Service dogs assist children with a physical disability by performing tasks that the child cannot do or has trouble doing.
These tasks are similar to the tasks that service dogs do for adults. These include:
- picking up dropped items
- retrieving objects from tables or counters
- turning light switches on and off
- pushing automatic door buttons
- tugging doors and cabinets open
- standing and bracing for stability during a transfer
- barking on command for help
- getting a cordless phone in an emergency
- and more!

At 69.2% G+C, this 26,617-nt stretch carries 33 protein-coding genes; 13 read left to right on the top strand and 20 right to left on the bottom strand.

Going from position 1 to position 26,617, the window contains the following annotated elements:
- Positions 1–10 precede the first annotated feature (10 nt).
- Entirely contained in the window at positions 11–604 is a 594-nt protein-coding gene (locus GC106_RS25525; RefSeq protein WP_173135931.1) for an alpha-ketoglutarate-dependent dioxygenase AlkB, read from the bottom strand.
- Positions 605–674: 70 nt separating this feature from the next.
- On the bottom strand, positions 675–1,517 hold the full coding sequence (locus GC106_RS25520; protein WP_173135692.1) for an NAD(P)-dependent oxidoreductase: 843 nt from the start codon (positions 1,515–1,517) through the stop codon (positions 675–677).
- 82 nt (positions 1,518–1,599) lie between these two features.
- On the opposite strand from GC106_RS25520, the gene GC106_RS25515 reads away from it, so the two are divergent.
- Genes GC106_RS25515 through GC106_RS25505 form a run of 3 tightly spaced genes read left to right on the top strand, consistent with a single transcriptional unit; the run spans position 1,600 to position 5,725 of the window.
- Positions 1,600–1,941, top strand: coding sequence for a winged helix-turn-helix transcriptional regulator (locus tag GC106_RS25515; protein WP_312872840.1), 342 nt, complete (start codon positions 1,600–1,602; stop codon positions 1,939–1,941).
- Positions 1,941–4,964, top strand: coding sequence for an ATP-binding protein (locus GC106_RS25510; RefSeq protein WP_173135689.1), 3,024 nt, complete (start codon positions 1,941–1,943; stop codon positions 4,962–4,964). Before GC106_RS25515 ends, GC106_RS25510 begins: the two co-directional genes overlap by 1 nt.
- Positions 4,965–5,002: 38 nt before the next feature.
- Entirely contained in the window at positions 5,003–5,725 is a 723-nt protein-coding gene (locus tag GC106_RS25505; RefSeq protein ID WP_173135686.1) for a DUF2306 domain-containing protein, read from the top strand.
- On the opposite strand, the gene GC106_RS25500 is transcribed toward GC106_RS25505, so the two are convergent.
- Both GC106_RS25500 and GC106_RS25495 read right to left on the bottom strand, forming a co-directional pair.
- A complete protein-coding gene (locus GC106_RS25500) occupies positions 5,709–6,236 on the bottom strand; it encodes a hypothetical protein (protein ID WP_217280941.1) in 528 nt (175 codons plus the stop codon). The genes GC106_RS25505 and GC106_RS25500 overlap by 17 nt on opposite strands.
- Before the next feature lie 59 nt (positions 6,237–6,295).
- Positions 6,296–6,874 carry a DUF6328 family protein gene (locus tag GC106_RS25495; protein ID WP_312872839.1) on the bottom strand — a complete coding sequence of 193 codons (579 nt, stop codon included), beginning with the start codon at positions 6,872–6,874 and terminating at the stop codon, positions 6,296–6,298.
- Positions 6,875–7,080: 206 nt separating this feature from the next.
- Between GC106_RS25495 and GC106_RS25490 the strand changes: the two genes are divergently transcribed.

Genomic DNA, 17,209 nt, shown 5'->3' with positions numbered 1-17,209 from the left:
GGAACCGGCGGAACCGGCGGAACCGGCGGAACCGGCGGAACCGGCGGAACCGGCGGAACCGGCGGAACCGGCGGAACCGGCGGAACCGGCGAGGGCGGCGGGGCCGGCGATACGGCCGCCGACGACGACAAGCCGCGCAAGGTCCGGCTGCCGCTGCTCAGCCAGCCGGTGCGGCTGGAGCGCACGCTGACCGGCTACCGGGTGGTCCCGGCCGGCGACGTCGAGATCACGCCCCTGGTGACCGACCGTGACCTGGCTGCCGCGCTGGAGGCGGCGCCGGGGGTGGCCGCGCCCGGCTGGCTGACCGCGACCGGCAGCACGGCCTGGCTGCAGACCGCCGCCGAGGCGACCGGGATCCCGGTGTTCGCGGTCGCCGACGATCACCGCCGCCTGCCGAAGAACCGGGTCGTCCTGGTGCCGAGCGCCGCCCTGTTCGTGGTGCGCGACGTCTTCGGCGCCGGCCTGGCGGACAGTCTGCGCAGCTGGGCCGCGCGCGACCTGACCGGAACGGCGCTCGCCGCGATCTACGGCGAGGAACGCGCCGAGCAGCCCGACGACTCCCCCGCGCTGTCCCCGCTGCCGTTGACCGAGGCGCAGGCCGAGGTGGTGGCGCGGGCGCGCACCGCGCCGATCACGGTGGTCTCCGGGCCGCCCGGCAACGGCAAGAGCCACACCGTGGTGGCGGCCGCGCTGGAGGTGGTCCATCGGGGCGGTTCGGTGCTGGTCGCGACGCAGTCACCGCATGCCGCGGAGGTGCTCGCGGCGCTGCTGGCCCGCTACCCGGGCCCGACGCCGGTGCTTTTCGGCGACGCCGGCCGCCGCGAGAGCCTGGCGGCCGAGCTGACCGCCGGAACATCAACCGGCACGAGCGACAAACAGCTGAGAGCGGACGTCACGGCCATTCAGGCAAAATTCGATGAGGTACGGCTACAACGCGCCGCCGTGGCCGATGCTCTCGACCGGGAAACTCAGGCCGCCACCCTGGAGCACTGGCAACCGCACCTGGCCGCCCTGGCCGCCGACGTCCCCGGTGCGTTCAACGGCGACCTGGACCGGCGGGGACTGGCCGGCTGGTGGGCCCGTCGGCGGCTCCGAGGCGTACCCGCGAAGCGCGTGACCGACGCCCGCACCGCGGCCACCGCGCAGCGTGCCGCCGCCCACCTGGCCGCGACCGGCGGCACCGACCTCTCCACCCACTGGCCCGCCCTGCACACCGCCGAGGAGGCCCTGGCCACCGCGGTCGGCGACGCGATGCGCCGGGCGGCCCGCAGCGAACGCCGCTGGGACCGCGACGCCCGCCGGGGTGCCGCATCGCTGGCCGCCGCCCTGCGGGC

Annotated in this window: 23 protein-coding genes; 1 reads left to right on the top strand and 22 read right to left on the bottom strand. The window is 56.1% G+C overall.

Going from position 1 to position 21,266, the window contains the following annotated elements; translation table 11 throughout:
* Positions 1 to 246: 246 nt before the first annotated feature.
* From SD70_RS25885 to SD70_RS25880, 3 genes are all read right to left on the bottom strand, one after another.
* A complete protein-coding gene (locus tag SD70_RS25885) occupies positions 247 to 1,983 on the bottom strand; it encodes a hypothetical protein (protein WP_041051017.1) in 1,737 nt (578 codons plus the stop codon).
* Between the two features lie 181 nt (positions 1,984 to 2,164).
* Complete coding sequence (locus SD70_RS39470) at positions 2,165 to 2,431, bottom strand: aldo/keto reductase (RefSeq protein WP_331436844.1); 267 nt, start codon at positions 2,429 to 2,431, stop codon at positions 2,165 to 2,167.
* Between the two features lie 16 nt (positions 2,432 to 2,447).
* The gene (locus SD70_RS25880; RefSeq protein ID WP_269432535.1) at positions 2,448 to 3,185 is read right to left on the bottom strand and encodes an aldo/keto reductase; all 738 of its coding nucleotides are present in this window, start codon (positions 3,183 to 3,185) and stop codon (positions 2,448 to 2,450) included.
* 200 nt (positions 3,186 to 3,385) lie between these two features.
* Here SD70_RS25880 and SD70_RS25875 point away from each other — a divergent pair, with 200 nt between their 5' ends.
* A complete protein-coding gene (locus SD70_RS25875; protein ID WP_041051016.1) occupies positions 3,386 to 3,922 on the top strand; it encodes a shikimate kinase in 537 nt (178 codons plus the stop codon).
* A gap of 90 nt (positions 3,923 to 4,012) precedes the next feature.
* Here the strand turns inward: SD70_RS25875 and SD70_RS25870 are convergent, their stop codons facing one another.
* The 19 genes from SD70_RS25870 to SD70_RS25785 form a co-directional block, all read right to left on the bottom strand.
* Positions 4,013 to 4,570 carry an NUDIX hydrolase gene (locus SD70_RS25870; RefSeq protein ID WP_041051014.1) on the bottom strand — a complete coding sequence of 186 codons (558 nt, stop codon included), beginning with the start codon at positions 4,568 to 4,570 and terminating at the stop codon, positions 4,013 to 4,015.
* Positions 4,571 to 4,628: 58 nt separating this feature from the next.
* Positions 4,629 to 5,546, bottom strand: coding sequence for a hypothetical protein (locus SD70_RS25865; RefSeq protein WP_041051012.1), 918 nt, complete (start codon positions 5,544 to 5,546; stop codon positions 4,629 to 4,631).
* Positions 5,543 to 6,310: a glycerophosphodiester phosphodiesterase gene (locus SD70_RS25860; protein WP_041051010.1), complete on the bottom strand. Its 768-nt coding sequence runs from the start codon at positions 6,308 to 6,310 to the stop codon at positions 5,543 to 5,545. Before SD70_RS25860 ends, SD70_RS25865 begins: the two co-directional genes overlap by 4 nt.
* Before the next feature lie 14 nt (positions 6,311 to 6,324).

NEADS places assistance dogs with children age 10 and up with the partnership of a parent or guardian (also known as a facilitator). This facilitator must live with the client and accompany him or her in all public places whenever the dog is present. Although the child is the main caregiver for the dog and does most of the work with the dog, the facilitator may take on some responsibility for assisting the child in the care, health and safety of the dog. Ultimately, the facilitator must make sure that the dog's needs are being met and that all training criteria are adhered to. Facilitated service dogs do not attend school with children, since the facilitator must always accompany the dog and client in public places. After the child reaches the age of 15, young clients often mature enough to use their dog without the use of a facilitator, and may be retested and recertified to do so.